A “WSHH”: A “What Should Have Happened”
Disclaimer: I don’t need no f***in’ disclaimer…
And a special “thanks” to SF for allowing me to borrow her original play on words re “Lancerlot”…
“Would you care to explain what just happened?”
Johnny Lancer continued to study the toe of his right boot. He shrugged, blowing out a puff of air as he considered an answer. Not that his Old Man was going to like the one that was clawing against his teeth trying to get out.
“John.” Murdoch Lancer was leaning in now, his nose almost touching the dark curls that covered his younger son’s head; and he was whispering. Well, what passed for whispering.
Shit! The youth was still working the thing over in his head; the way Lady Luck messed with his mind and his life when he least expected it. Murdoch whispering was a hell of a lot more unnerving than the usual bellowing. Shouting he could deal with; hell, he could just holler right back, but this… “C’mon, Murdoch.” He risked a look at his father and just as quickly averted his eyes; unable to hide the smile. “It’s not like I called the son-of-a-bitch out…”
Murdoch’s posture suddenly changed as he pulled himself erect. It didn’t help his mood one bit that his elder son, Scott, who was leaning against the surrey, was grinning like a jackass. “Would you care to explain just what you find so amusing, Scott?” he ground out.
Scott shrugged his shoulders. He raised his right hand in the universally accepted sign of peace, hoping to ward off the impending tirade. “Well, sir, if you recall, I am the one who suggested we at least get Johnny house-trained before we allow him outside without a leash and muzzle…”
That wasn’t exactly what Scott had said when they were all getting suited up for the trip into town, but it was close enough. Johnny made the mistake of laughing. “Yeah, Murdoch,” he cajoled in a feeble attempt to make the entire fiasco his father’s fault, “told you I didn’t want to come.”
The flesh beneath Murdoch’s right eye had begun to twitch; never a good sign. Johnny’s argument against making the trip to church had begun before he was even out of bed and was in full whine mode at breakfast. To make matters worse, his relentless complaining continued during the long ride into town; finally necessitating a sudden halt and a harsh and immediate demand for a serious attitude adjustment.
And it had worked, Murdoch mused, at least until something possessed the boy to change from impatient observer to village idiot. Reaching out, he laid a firm hand on his son’s left shoulder. “The issue here is not what you wanted to do, John, but what you were expected to do. And that was certainly not to stand up in the middle of the service…”
Johnny could feel the tingle all the way down to his funny bone; the pain making him cranky as well as a tad foolish. “Hey. Not my fault the preacher asked if there was anyone who objected,” he grouched. “Sure in hell didn’t hear you pipin’ up…”
Murdoch’s grip increased; what little reserve of paternal patience he had completely evaporating. “This is how it’s going to be, John. First, you are going to apologize to Aggie.” When his boy attempted to buck free, he pulled him up short. “And then, son, you are going to apologize to Buck Addison.” His eyes narrowed until they were mere slits. “In front of the entire congregation.”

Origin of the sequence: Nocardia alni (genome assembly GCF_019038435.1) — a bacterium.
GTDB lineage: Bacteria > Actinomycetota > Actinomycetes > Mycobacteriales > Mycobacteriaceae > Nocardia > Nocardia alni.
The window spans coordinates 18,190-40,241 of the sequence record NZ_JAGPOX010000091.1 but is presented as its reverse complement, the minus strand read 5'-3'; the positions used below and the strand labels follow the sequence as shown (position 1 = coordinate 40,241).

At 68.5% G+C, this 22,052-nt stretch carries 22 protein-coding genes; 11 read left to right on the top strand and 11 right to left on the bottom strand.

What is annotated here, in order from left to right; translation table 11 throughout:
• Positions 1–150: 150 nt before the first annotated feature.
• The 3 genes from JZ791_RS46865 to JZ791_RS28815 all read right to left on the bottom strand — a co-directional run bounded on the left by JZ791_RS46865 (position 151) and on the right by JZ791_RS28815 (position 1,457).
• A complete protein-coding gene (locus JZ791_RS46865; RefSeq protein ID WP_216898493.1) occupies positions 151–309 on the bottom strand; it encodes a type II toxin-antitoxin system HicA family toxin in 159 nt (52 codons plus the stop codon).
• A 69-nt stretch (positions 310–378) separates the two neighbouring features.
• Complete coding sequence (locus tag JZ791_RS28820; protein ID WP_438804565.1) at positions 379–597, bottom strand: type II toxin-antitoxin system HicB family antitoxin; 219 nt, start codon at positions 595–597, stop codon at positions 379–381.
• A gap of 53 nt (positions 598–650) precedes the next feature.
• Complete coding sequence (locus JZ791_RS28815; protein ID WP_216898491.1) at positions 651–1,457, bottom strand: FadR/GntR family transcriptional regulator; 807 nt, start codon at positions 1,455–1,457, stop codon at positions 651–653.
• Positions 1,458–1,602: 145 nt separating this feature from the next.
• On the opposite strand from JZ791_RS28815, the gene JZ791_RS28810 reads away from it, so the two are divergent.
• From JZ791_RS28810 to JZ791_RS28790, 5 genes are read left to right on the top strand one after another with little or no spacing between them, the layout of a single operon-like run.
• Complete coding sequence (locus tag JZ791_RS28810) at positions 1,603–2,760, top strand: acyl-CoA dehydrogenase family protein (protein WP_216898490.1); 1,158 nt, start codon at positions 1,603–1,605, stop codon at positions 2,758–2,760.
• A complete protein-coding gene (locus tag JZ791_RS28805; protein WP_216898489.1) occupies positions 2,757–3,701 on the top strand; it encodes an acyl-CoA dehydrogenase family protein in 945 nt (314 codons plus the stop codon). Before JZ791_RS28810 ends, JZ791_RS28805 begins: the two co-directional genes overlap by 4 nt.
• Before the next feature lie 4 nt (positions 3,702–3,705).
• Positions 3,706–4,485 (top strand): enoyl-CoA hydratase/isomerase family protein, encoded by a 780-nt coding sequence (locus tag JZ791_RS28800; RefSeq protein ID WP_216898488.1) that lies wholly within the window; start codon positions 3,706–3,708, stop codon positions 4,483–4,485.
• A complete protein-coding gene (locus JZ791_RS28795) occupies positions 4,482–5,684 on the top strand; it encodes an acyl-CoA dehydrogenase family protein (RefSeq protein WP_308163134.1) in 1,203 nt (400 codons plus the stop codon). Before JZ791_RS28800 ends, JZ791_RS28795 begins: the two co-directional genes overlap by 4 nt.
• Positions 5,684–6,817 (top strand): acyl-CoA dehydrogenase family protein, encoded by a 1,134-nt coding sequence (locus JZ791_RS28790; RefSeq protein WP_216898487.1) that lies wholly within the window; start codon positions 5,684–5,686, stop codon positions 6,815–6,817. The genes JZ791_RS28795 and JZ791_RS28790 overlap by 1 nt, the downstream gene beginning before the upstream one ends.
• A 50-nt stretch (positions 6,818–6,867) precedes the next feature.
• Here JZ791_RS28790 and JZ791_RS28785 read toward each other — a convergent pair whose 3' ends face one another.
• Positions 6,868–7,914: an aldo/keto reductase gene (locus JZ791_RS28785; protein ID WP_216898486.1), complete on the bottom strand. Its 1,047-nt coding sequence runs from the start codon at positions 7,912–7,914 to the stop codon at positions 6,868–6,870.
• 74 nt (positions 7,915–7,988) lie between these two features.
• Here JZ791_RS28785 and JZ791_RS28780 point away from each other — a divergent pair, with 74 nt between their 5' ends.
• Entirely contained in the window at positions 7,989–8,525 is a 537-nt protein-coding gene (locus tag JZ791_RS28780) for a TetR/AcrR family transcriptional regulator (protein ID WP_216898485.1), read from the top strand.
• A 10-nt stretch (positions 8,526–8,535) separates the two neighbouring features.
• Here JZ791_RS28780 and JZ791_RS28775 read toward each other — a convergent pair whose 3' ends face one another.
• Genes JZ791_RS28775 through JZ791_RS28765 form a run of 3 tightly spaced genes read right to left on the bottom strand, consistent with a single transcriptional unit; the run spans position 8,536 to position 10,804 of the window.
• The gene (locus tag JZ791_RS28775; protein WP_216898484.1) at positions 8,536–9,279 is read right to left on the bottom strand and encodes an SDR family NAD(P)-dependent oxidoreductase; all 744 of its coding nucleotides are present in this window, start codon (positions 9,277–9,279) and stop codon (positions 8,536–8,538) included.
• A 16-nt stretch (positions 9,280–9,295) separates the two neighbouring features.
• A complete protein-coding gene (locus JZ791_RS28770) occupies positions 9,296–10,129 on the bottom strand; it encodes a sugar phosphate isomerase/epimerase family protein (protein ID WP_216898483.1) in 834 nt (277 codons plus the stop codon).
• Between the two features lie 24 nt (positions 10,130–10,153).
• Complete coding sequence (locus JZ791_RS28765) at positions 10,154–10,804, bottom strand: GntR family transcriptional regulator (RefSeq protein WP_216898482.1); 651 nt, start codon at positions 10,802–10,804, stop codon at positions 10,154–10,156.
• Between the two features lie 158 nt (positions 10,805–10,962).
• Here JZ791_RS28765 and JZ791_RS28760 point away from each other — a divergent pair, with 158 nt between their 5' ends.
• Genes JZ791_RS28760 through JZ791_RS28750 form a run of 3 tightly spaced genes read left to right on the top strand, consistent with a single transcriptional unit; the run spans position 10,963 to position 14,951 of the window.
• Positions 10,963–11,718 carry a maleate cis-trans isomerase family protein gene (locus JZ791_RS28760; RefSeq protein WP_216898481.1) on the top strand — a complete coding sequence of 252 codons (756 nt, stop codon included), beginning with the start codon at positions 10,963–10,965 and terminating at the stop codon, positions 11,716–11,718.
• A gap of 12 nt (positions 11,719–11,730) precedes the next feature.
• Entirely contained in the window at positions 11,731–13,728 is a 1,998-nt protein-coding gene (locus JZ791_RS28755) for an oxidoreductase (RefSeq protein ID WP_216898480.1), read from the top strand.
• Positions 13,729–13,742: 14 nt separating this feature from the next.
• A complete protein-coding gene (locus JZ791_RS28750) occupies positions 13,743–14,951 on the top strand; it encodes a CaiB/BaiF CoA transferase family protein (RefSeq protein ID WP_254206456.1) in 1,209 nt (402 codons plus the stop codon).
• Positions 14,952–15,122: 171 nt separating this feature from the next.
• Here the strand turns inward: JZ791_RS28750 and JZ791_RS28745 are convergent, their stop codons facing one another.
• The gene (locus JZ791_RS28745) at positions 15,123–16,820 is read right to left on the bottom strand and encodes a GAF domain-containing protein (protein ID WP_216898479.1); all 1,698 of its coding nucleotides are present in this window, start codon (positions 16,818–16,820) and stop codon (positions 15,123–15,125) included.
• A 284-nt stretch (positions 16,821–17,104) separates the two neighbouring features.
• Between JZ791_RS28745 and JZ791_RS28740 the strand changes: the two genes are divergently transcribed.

Johnny’s response was instantaneous and straight to the point. “Ain’t no fuckin’ way!” he snapped; his expression incredulous.
The smile on Murdoch Lancer’s face was totally devoid of any humor. “I suggest you find a ‘fuckin’ way’,” he ordered.
There was an audible whoosh as both Lancer sons suddenly inhaled, blue eyes going wide at the shock of hearing their father voice the obscenity. The brothers exchanged a long look, neither one of them able to speak. The brief reverie was shattered by their father’s sudden bellow.
“Boys!” Murdoch had turned and was already striding towards the church.
Usually it was Scott who tended to snap to, to immediately react to the clear tone of command in his father’s voice; but not this time. Johnny Madrid Lancer, famed and much-feared pistolero, suddenly found himself compelled to respond to his father’s summons. As if they had a mind of their own, his feet propelled him forward; and not in the usual, slow saunter that pissed off friend and foe alike.
Snake-like, Murdoch’s right hand shot out as Johnny came up behind him, and he grabbed his wayward son by the scruff of his neck. Without breaking stride, the tall Scot herded his younger son towards the open door of the reception hall, a wry smile coming as Scott caught up to take his place at his brother’s side. Together, the three Lancers mounted the wide stairway, and joined the festivities.
~*~ L ~*~ A ~*~ N ~*~ C ~*~ E ~*~ R ~*~
The dancers stopped, as did the musicians; as if some secret, prearranged signal had been given that stopped them mid beat. One by one, the crowd turned to face Murdoch Lancer and his sons.
Johnny was standing wedged between his father and older brother. There were times when he actually enjoyed being the center of attention; hell, were circumstances when he had invited the scrutiny. But not this time. Head down, Stetson clutched in both hands and his fingers busy as he worked the brim in a slow circle; he risked a sidewise glance at his brother, relieved to see the genuine look of simpatico gracing the blond’s features.